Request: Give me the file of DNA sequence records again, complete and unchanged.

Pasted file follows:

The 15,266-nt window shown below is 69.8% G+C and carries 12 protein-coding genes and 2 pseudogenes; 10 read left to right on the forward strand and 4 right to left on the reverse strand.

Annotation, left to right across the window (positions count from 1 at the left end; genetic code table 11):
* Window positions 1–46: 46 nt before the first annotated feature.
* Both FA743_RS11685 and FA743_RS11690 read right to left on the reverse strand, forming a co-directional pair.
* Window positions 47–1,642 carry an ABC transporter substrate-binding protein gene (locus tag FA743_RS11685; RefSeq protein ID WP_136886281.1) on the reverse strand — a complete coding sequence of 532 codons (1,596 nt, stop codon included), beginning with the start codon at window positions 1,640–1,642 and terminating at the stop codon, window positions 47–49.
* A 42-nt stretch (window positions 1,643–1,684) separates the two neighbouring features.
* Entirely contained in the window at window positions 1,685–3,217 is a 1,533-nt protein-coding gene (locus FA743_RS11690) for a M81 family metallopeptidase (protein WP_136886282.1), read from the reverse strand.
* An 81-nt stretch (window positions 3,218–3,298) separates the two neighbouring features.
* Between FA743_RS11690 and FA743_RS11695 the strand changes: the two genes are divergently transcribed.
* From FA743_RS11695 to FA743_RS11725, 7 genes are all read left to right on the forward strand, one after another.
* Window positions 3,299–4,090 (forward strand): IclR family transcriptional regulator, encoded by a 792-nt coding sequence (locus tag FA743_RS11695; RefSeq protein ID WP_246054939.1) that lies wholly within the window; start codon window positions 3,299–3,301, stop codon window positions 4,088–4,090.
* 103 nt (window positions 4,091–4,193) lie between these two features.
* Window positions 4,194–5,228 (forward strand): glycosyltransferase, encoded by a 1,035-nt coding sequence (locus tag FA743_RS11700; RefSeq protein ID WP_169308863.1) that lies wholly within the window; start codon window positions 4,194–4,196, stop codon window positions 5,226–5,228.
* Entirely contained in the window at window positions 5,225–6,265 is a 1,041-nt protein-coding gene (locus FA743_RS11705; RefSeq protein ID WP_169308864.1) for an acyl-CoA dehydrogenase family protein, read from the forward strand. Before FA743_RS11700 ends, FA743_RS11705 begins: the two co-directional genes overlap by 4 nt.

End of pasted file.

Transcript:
The 15,266-nt window shown below is 69.8% G+C and carries 12 protein-coding genes and 2 pseudogenes; 10 read left to right on the forward strand and 4 right to left on the reverse strand.

Annotation, left to right across the window (positions count from 1 at the left end; genetic code table 11):
* Window positions 1–46: 46 nt before the first annotated feature.
* Both FA743_RS11685 and FA743_RS11690 read right to left on the reverse strand, forming a co-directional pair.
* Window positions 47–1,642 carry an ABC transporter substrate-binding protein gene (locus tag FA743_RS11685; RefSeq protein ID WP_136886281.1) on the reverse strand — a complete coding sequence of 532 codons (1,596 nt, stop codon included), beginning with the start codon at window positions 1,640–1,642 and terminating at the stop codon, window positions 47–49.
* A 42-nt stretch (window positions 1,643–1,684) separates the two neighbouring features.
* Entirely contained in the window at window positions 1,685–3,217 is a 1,533-nt protein-coding gene (locus FA743_RS11690) for a M81 family metallopeptidase (protein WP_136886282.1), read from the reverse strand.
* An 81-nt stretch (window positions 3,218–3,298) separates the two neighbouring features.
* Between FA743_RS11690 and FA743_RS11695 the strand changes: the two genes are divergently transcribed.
* From FA743_RS11695 to FA743_RS11725, 7 genes are all read left to right on the forward strand, one after another.
* Window positions 3,299–4,090 (forward strand): IclR family transcriptional regulator, encoded by a 792-nt coding sequence (locus tag FA743_RS11695; RefSeq protein ID WP_246054939.1) that lies wholly within the window; start codon window positions 3,299–3,301, stop codon window positions 4,088–4,090.
* 103 nt (window positions 4,091–4,193) lie between these two features.
* Window positions 4,194–5,228 (forward strand): glycosyltransferase, encoded by a 1,035-nt coding sequence (locus tag FA743_RS11700; RefSeq protein ID WP_169308863.1) that lies wholly within the window; start codon window positions 4,194–4,196, stop codon window positions 5,226–5,228.
* Entirely contained in the window at window positions 5,225–6,265 is a 1,041-nt protein-coding gene (locus FA743_RS11705; RefSeq protein ID WP_169308864.1) for an acyl-CoA dehydrogenase family protein, read from the forward strand. Before FA743_RS11700 ends, FA743_RS11705 begins: the two co-directional genes overlap by 4 nt.